Tim Hardaway Jr., New York Knicks
(Photo by Elsa/Getty Images)

Kristaps Porzingis may be the crown jewel, but he needs Tim Hardaway Jr. in order to succeed. He is crucial to the well-being of the New York Knicks’ offense.

Tim Hardaway Jr. is enduring a successful season, but is still regarded by many as an overpaid second-tier player who can score, when, in fact, he just so happens to be the New York Knicks‘ most prominent figure on the offensive end.

Yes, the thought of saying that Hardaway is more important than Kristaps Porzingis offensively sounds ludicrous at first thought, but it’s important to look at the big man’s skill set, as well as what the shooting guard brings to the table.

It’s no secret that Porzingis is playing at an All-Star level this season and he has shown that he can be relied on to contribute a great amount to the Knicks’ offensive attack. Averaging 23.5 points per game going into Sunday afternoon, he’s been the focal point of Jeff Hornacek‘s offense. At the same time, Porzingis has limitations.

Whether it be struggling to get position in the post and creating his own shot, or not consistently playing with an attacking mindset, Porzingis is not a flawless product. And while Hardaway isn’t perfect himself, his arsenal is crucial to the well-being of the team’s offense.

Tim Hardaway Jr., New York Knicks
(Photo by Elsa/Getty Images)

Ranging from his ability to play in isolation and attack the rack to even taking the big shot late in games, Hardaway has come into his own as a reliable source of offense. Not many thought this would transpire when the Knicks inked him to a $71 million deal in the offseason.

Hardaway is averaging a career-high in points (18.4), assists (3) and rebounds (4.2) per game. In what’s been, undoubtedly, the best season of his five-year career, Hardaway has also been productive on the defensive end.

While not classified as a lockdown defender, Hardaway has defended the perimeter well and played competitive on-ball defense; he was also averaging a career-high 1.2 steals per game going into Sunday afternoon.

Back in late November, the Knicks lost Hardaway for nearly six weeks due to a leg injury and his absence severely affected Porzingis. Based on the load he was carrying alongside Porzingis offensively, teams began fortifying their efforts towards solely shutting down the Zinger — which proved to be a major challenge for him.

While he owned a respectable post game in the early stages of the season, the luster has worn off for Porzingis. He’s struggling to get position and, as a result, has been forced to pass the ball out of the post often. Plus, his overall production, in terms of scoring, dropped in Hardaway’s absence, averaging just 21.1 points per game. Porzingis is averaging 23.3 points per game on 43.6 percent shooting this season going into Sunday afternoon.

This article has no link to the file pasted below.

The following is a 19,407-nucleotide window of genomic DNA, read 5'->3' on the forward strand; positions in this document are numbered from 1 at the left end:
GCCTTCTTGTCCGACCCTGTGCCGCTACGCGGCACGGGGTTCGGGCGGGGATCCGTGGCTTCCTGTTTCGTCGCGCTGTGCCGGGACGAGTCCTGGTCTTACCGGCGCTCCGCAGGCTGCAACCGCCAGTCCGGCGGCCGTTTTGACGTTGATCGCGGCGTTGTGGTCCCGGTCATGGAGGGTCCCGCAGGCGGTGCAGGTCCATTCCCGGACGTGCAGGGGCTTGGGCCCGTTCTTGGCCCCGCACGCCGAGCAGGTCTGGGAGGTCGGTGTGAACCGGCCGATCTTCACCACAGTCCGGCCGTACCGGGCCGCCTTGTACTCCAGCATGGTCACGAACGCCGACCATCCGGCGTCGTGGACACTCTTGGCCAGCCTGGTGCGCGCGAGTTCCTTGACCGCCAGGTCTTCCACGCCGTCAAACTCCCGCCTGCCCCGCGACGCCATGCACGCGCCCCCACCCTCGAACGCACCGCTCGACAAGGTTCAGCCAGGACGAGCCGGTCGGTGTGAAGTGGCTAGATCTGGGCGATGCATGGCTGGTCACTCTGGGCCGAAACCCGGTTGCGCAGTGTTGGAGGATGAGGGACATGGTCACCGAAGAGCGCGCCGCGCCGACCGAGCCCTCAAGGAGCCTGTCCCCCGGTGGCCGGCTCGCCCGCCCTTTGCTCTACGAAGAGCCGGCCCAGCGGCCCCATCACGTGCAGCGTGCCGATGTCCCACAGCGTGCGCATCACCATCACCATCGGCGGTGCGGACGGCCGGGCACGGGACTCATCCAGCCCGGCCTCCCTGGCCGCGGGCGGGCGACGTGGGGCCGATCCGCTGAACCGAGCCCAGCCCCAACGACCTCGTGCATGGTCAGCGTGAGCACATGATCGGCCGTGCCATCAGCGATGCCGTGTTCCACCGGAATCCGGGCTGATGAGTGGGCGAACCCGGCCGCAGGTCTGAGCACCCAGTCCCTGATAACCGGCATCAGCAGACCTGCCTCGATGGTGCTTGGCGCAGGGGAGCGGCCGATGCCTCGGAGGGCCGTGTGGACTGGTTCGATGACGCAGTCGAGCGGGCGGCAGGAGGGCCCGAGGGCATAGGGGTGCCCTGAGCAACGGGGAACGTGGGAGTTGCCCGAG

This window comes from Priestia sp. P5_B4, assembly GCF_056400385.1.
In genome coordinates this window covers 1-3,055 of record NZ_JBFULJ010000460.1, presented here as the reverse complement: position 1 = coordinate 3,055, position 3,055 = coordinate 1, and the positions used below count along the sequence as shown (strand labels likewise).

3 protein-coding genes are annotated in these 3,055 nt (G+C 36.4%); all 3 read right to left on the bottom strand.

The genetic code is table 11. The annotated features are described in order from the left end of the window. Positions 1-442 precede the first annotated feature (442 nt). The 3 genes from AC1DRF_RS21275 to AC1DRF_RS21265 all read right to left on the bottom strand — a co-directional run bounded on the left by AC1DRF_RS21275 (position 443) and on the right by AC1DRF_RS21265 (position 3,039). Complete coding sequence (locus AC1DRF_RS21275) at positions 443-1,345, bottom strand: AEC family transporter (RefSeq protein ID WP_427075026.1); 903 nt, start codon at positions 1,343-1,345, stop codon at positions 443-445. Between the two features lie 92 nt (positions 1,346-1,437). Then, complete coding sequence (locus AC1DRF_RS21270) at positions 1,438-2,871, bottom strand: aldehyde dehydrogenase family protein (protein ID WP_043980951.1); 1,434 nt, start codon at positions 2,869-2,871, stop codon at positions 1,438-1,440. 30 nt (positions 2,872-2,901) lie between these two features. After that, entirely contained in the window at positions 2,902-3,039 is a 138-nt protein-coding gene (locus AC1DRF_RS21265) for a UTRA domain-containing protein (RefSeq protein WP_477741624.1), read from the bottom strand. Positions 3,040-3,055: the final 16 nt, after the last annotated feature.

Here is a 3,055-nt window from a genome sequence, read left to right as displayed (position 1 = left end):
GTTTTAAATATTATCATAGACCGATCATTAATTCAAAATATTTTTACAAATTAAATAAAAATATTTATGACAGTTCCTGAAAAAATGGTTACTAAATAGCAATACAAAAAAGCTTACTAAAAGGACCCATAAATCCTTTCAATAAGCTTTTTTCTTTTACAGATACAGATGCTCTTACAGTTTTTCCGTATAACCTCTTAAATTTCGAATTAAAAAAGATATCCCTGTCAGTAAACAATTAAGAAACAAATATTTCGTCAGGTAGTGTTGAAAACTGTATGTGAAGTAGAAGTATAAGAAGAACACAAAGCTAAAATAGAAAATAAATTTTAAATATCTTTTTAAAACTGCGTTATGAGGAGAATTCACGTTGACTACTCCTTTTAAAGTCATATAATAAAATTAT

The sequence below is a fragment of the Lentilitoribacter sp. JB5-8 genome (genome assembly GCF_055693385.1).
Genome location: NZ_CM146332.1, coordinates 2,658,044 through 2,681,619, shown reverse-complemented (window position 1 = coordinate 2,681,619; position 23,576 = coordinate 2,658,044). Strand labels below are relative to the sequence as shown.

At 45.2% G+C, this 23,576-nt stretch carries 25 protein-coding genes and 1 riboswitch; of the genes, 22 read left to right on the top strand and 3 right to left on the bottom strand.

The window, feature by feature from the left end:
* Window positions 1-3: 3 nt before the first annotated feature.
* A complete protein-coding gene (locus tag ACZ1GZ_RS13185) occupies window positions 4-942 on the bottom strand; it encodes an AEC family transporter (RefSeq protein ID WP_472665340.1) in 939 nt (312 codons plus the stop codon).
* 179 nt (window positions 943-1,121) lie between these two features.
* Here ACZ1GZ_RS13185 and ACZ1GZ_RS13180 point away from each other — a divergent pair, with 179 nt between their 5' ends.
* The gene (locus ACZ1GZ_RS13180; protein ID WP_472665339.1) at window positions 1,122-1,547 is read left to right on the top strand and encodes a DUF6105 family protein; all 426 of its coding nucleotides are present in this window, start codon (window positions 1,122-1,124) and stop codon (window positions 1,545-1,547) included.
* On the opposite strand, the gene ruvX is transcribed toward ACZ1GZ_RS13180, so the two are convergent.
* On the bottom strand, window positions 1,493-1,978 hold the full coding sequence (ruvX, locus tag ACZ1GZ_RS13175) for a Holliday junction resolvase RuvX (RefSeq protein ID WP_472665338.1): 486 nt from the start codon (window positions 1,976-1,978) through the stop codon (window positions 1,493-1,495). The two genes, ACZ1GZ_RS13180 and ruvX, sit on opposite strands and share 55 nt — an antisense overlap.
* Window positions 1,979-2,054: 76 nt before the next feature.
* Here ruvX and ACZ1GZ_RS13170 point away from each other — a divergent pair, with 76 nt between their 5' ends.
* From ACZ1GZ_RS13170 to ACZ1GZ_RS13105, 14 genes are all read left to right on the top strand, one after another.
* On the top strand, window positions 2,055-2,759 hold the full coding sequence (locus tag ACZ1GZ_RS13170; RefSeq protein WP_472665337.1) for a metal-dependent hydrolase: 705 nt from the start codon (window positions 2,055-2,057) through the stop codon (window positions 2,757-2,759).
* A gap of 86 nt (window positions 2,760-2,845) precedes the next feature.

Whether it be now or in the long run, the Knicks want Porzingis to grow into their franchise player and go-to man — and rightfully so. If he can resolve, or offset his weaknesses, there’s no telling the player Porzingis can become. For the meantime, he’s not the type of player who can be relied on to carry the scoring load on his own, which Hardaway’s absence proved.

Hardaway is the motor that keeps the Knicks’ offense running. Just look at what he did Friday night versus the Utah Jazz as a model for that notion. In his first start since coming back from injury, Hardaway finished with a game-high 31 points on 64.7 percent shooting, leading the Knicks to a 117-115 victory in Salt Lake City.

In the four games Hardaway has played since returning from injury (he came off the bench for the first three), he’s picked up right where he left things off, averaging 22 points per game and lighting a spark underneath the Knicks’ offense. Given that he hasn’t played in six weeks and is getting back into the swing of things, executing at that high of a level on the road is rather impressive.

Hardaway takes the pressure and attention off Porzingis offensively. He’s not afraid to take the big shot and is the more well-rounded scorer.

Now is Hardaway the better overall player than Porzingis? No, Porzingis’ two-way play (perimeter play, high-flying dunks, shot-blocking prowess) makes him the team’s most valuable asset and a potential superstar down the road. Without him, the organization would be deprived of a potential franchise cornerstone. Simultaneously, while he may not be the more well-rounded player, Hardaway is just as important to the Knicks’ success, as a whole, as Porzingis.

Having reliable number two and three scorers is just as crucial as having the go-to guy and Hardaway has answered the call. Without him, the Knicks were forced to heavily rely on Porzingis and they endured a skid of eight losses in 10 games in the process.

Without their most prominent figure, Hardaway, their offense is simply not the same.

Robbie Stratakos is a New York Knicks/Giants Beat Writer for Elite Sports NY (ESNY); he also covers the NBA nationally. He previously wrote at Last Word On Pro Basketball and Empire Writes Back. In addition to writing for ESNY, Robbie is an MLB columnist at Baseball Essential. He previously wrote at HardBallScoop - part of Scout/CBS Interactive/247Sports, Last Word On Baseball and District On Deck. He is attending Mount Saint Mary College in Newburgh, New York. Follow him on twitter @RPStratakos